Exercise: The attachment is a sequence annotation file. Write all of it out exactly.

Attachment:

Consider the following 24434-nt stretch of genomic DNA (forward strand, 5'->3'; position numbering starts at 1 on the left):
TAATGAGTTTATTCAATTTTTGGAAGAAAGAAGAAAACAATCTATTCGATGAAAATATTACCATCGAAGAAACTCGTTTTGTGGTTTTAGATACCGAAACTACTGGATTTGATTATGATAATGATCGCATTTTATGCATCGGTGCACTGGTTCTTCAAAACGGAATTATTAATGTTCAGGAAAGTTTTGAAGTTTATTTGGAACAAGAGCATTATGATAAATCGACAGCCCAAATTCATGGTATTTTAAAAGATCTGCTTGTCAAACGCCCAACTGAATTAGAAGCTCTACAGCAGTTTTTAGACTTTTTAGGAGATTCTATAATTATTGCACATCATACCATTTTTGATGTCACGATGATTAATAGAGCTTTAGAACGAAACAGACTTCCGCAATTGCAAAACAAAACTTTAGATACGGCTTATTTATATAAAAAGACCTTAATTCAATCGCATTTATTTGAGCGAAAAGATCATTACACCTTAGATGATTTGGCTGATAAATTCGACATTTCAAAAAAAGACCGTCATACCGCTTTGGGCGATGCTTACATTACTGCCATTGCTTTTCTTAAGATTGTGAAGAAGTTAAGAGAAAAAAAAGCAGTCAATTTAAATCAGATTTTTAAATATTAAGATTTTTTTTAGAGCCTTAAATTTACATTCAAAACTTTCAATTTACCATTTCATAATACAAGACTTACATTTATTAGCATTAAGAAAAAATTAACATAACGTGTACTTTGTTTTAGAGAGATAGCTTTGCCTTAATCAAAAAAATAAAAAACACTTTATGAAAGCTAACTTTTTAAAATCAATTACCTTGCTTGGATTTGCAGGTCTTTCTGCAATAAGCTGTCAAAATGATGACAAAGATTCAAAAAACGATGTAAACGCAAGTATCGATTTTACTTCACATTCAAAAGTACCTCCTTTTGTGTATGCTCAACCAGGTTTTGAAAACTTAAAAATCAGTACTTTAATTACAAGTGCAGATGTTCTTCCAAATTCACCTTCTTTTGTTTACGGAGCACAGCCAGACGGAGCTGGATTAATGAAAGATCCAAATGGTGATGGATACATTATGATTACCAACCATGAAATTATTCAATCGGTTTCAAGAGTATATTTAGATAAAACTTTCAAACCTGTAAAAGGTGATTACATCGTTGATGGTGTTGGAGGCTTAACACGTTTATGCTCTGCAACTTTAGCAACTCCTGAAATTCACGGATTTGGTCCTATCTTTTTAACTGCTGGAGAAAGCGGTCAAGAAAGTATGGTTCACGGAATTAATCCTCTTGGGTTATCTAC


Consider the following 24434-nt stretch of genomic DNA (forward strand, 5'->3'; position numbering starts at 1 on the left):
TAATGAGTTTATTCAATTTTTGGAAGAAAGAAGAAAACAATCTATTCGATGAAAATATTACCATCGAAGAAACTCGTTTTGTGGTTTTAGATACCGAAACTACTGGATTTGATTATGATAATGATCGCATTTTATGCATCGGTGCACTGGTTCTTCAAAACGGAATTATTAATGTTCAGGAAAGTTTTGAAGTTTATTTGGAACAAGAGCATTATGATAAATCGACAGCCCAAATTCATGGTATTTTAAAAGATCTGCTTGTCAAACGCCCAACTGAATTAGAAGCTCTACAGCAGTTTTTAGACTTTTTAGGAGATTCTATAATTATTGCACATCATACCATTTTTGATGTCACGATGATTAATAGAGCTTTAGAACGAAACAGACTTCCGCAATTGCAAAACAAAACTTTAGATACGGCTTATTTATATAAAAAGACCTTAATTCAATCGCATTTATTTGAGCGAAAAGATCATTACACCTTAGATGATTTGGCTGATAAATTCGACATTTCAAAAAAAGACCGTCATACCGCTTTGGGCGATGCTTACATTACTGCCATTGCTTTTCTTAAGATTGTGAAGAAGTTAAGAGAAAAAAAAGCAGTCAATTTAAATCAGATTTTTAAATATTAAGATTTTTTTTAGAGCCTTAAATTTACATTCAAAACTTTCAATTTACCATTTCATAATACAAGACTTACATTTATTAGCATTAAGAAAAAATTAACATAACGTGTACTTTGTTTTAGAGAGATAGCTTTGCCTTAATCAAAAAAATAAAAAACACTTTATGAAAGCTAACTTTTTAAAATCAATTACCTTGCTTGGATTTGCAGGTCTTTCTGCAATAAGCTGTCAAAATGATGACAAAGATTCAAAAAACGATGTAAACGCAAGTATCGATTTTACTTCACATTCAAAAGTACCTCCTTTTGTGTATGCTCAACCAGGTTTTGAAAACTTAAAAATCAGTACTTTAATTACAAGTGCAGATGTTCTTCCAAATTCACCTTCTTTTGTTTACGGAGCACAGCCAGACGGAGCTGGATTAATGAAAGATCCAAATGGTGATGGATACATTATGATTACCAACCATGAAATTATTCAATCGGTTTCAAGAGTATATTTAGATAAAACTTTCAAACCTGTAAAAGGTGATTACATCGTTGATGGTGTTGGAGGCTTAACACGTTTATGCTCTGCAACTTTAGCAACTCCTGAAATTCACGGATTTGGTCCTATCTTTTTAACTGCTGGAGAAAGCGGTCAAGAAAGTATGGTTCACGGAATTAATCCTCTTGGGTTATCTAC